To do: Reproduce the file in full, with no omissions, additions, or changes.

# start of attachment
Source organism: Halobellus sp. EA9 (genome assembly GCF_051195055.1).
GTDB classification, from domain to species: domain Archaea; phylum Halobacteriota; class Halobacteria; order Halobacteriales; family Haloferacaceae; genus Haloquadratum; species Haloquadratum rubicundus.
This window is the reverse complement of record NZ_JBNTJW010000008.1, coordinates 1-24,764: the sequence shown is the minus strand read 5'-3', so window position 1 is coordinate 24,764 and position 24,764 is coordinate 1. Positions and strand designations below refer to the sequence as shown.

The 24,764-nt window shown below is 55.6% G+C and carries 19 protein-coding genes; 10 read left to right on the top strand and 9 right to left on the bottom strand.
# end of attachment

Source organism: Halobellus sp. EA9 (genome assembly GCF_051195055.1).
GTDB classification, from domain to species: domain Archaea; phylum Halobacteriota; class Halobacteria; order Halobacteriales; family Haloferacaceae; genus Haloquadratum; species Haloquadratum rubicundus.
This window is the reverse complement of record NZ_JBNTJW010000008.1, coordinates 1-24,764: the sequence shown is the minus strand read 5'-3', so window position 1 is coordinate 24,764 and position 24,764 is coordinate 1. Positions and strand designations below refer to the sequence as shown.

The 24,764-nt window shown below is 55.6% G+C and carries 19 protein-coding genes; 10 read left to right on the top strand and 9 right to left on the bottom strand.